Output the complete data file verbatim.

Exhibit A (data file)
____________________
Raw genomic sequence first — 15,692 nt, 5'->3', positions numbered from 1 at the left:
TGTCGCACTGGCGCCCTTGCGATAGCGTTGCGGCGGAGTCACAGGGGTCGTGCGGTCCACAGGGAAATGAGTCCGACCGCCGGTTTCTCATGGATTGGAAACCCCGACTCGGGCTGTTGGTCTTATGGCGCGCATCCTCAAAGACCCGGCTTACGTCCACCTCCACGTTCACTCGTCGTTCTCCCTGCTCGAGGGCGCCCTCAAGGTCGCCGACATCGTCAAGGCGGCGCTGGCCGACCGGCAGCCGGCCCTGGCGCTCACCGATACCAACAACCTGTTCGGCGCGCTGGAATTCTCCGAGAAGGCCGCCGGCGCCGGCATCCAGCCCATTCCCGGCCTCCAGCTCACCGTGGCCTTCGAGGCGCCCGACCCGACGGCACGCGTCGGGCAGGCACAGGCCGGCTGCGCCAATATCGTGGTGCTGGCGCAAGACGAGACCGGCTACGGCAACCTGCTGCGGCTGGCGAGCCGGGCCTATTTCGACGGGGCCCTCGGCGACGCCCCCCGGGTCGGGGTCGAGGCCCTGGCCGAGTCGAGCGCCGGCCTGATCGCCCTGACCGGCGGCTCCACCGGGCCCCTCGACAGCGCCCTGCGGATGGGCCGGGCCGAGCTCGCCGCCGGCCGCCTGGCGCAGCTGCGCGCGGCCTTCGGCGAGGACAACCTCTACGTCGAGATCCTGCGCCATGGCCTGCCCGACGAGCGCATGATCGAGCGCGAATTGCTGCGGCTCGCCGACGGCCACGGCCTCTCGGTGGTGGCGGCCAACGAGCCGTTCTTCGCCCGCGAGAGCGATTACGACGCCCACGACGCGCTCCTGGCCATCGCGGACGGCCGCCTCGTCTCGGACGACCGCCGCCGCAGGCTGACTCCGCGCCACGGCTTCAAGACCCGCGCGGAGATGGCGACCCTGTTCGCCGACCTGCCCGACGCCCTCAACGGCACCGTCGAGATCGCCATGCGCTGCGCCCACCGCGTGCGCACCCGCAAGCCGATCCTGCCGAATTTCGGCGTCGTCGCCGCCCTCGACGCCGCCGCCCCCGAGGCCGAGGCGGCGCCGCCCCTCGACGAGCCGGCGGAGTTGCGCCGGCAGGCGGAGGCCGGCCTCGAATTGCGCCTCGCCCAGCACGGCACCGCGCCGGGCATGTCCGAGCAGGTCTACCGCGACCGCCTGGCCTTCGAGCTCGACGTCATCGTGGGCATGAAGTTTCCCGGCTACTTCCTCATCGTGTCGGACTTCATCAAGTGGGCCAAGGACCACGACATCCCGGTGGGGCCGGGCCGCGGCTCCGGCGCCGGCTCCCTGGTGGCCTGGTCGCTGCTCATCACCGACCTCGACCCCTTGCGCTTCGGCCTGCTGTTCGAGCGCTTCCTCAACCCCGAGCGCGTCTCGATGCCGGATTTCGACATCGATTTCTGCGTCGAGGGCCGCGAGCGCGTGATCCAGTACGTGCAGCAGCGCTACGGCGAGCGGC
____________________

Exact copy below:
Raw genomic sequence first — 15,692 nt, 5'->3', positions numbered from 1 at the left:
TGTCGCACTGGCGCCCTTGCGATAGCGTTGCGGCGGAGTCACAGGGGTCGTGCGGTCCACAGGGAAATGAGTCCGACCGCCGGTTTCTCATGGATTGGAAACCCCGACTCGGGCTGTTGGTCTTATGGCGCGCATCCTCAAAGACCCGGCTTACGTCCACCTCCACGTTCACTCGTCGTTCTCCCTGCTCGAGGGCGCCCTCAAGGTCGCCGACATCGTCAAGGCGGCGCTGGCCGACCGGCAGCCGGCCCTGGCGCTCACCGATACCAACAACCTGTTCGGCGCGCTGGAATTCTCCGAGAAGGCCGCCGGCGCCGGCATCCAGCCCATTCCCGGCCTCCAGCTCACCGTGGCCTTCGAGGCGCCCGACCCGACGGCACGCGTCGGGCAGGCACAGGCCGGCTGCGCCAATATCGTGGTGCTGGCGCAAGACGAGACCGGCTACGGCAACCTGCTGCGGCTGGCGAGCCGGGCCTATTTCGACGGGGCCCTCGGCGACGCCCCCCGGGTCGGGGTCGAGGCCCTGGCCGAGTCGAGCGCCGGCCTGATCGCCCTGACCGGCGGCTCCACCGGGCCCCTCGACAGCGCCCTGCGGATGGGCCGGGCCGAGCTCGCCGCCGGCCGCCTGGCGCAGCTGCGCGCGGCCTTCGGCGAGGACAACCTCTACGTCGAGATCCTGCGCCATGGCCTGCCCGACGAGCGCATGATCGAGCGCGAATTGCTGCGGCTCGCCGACGGCCACGGCCTCTCGGTGGTGGCGGCCAACGAGCCGTTCTTCGCCCGCGAGAGCGATTACGACGCCCACGACGCGCTCCTGGCCATCGCGGACGGCCGCCTCGTCTCGGACGACCGCCGCCGCAGGCTGACTCCGCGCCACGGCTTCAAGACCCGCGCGGAGATGGCGACCCTGTTCGCCGACCTGCCCGACGCCCTCAACGGCACCGTCGAGATCGCCATGCGCTGCGCCCACCGCGTGCGCACCCGCAAGCCGATCCTGCCGAATTTCGGCGTCGTCGCCGCCCTCGACGCCGCCGCCCCCGAGGCCGAGGCGGCGCCGCCCCTCGACGAGCCGGCGGAGTTGCGCCGGCAGGCGGAGGCCGGCCTCGAATTGCGCCTCGCCCAGCACGGCACCGCGCCGGGCATGTCCGAGCAGGTCTACCGCGACCGCCTGGCCTTCGAGCTCGACGTCATCGTGGGCATGAAGTTTCCCGGCTACTTCCTCATCGTGTCGGACTTCATCAAGTGGGCCAAGGACCACGACATCCCGGTGGGGCCGGGCCGCGGCTCCGGCGCCGGCTCCCTGGTGGCCTGGTCGCTGCTCATCACCGACCTCGACCCCTTGCGCTTCGGCCTGCTGTTCGAGCGCTTCCTCAACCCCGAGCGCGTCTCGATGCCGGATTTCGACATCGATTTCTGCGTCGAGGGCCGCGAGCGCGTGATCCAGTACGTGCAGCAGCGCTACGGCGAGCGGC